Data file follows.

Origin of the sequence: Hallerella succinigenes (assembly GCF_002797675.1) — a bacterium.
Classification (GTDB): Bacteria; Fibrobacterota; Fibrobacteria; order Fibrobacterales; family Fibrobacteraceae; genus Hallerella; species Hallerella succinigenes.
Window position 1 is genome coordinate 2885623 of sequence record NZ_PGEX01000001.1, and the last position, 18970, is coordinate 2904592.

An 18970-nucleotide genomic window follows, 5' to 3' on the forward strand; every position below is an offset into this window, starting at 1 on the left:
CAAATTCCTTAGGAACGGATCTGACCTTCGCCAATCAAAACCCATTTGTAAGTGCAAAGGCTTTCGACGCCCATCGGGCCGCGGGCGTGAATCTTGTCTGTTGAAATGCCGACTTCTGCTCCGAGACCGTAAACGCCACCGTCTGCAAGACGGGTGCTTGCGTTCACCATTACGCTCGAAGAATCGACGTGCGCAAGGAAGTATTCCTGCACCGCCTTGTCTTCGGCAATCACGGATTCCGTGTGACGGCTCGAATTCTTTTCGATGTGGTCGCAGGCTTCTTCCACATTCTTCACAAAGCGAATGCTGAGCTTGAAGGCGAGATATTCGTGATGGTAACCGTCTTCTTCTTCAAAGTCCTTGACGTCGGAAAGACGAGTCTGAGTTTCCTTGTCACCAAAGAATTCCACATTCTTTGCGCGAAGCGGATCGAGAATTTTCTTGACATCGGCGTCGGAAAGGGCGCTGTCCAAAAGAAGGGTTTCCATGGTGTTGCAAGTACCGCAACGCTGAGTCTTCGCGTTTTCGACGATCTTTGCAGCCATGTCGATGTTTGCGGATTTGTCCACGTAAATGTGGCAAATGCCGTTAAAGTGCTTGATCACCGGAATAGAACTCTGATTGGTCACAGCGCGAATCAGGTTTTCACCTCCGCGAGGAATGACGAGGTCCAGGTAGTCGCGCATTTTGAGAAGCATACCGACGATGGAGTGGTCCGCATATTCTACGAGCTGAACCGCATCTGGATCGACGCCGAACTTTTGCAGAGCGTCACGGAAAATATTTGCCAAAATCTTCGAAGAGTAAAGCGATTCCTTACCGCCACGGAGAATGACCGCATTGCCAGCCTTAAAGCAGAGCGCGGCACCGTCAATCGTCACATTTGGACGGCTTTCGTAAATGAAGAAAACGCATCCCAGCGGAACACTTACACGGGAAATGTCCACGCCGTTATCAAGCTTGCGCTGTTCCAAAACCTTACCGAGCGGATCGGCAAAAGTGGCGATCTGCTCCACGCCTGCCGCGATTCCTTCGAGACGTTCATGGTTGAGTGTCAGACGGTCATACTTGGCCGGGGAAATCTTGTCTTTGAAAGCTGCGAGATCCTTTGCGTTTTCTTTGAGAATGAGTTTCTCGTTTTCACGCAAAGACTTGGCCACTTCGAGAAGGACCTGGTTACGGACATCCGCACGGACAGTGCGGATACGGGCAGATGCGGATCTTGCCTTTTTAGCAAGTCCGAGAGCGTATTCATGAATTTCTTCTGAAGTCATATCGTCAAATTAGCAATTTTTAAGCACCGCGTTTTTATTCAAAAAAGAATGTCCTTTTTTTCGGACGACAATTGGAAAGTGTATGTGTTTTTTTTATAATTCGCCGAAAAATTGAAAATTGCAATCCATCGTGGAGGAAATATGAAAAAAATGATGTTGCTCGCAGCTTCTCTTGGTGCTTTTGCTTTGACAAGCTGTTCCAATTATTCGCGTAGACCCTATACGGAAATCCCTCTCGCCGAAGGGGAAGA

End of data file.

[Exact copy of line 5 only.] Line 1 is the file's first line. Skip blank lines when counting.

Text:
CAAATTCCTTAGGAACGGATCTGACCTTCGCCAATCAAAACCCATTTGTAAGTGCAAAGGCTTTCGACGCCCATCGGGCCGCGGGCGTGAATCTTGTCTGTTGAAATGCCGACTTCTGCTCCGAGACCGTAAACGCCACCGTCTGCAAGACGGGTGCTTGCGTTCACCATTACGCTCGAAGAATCGACGTGCGCAAGGAAGTATTCCTGCACCGCCTTGTCTTCGGCAATCACGGATTCCGTGTGACGGCTCGAATTCTTTTCGATGTGGTCGCAGGCTTCTTCCACATTCTTCACAAAGCGAATGCTGAGCTTGAAGGCGAGATATTCGTGATGGTAACCGTCTTCTTCTTCAAAGTCCTTGACGTCGGAAAGACGAGTCTGAGTTTCCTTGTCACCAAAGAATTCCACATTCTTTGCGCGAAGCGGATCGAGAATTTTCTTGACATCGGCGTCGGAAAGGGCGCTGTCCAAAAGAAGGGTTTCCATGGTGTTGCAAGTACCGCAACGCTGAGTCTTCGCGTTTTCGACGATCTTTGCAGCCATGTCGATGTTTGCGGATTTGTCCACGTAAATGTGGCAAATGCCGTTAAAGTGCTTGATCACCGGAATAGAACTCTGATTGGTCACAGCGCGAATCAGGTTTTCACCTCCGCGAGGAATGACGAGGTCCAGGTAGTCGCGCATTTTGAGAAGCATACCGACGATGGAGTGGTCCGCATATTCTACGAGCTGAACCGCATCTGGATCGACGCCGAACTTTTGCAGAGCGTCACGGAAAATATTTGCCAAAATCTTCGAAGAGTAAAGCGATTCCTTACCGCCACGGAGAATGACCGCATTGCCAGCCTTAAAGCAGAGCGCGGCACCGTCAATCGTCACATTTGGACGGCTTTCGTAAATGAAGAAAACGCATCCCAGCGGAACACTTACACGGGAAATGTCCACGCCGTTATCAAGCTTGCGCTGTTCCAAAACCTTACCGAGCGGATCGGCAAAAGTGGCGATCTGCTCCACGCCTGCCGCGATTCCTTCGAGACGTTCATGGTTGAGTGTCAGACGGTCATACTTGGCCGGGGAAATCTTGTCTTTGAAAGCTGCGAGATCCTTTGCGTTTTCTTTGAGAATGAGTTTCTCGTTTTCACGCAAAGACTTGGCCACTTCGAGAAGGACCTGGTTACGGACATCCGCACGGACAGTGCGGATACGGGCAGATGCGGATCTTGCCTTTTTAGCAAGTCCGAGAGCGTATTCATGAATTTCTTCTGAAGTCATATCGTCAAATTAGCAATTTTTAAGCACCGCGTTTTTATTCAAAAAAGAATGTCCTTTTTTTCGGACGACAATTGGAAAGTGTATGTGTTTTTTTTATAATTCGCCGAAAAATTGAAAATTGCAATCCATCGTGGAGGAAATATGAAAAAAATGATGTTGCTCGCAGCTTCTCTTGGTGCTTTTGCTTTGACAAGCTGTTCCAATTATTCGCGTAGACCCTATACGGAAATCCCTCTCGCCGAAGGGGAAGA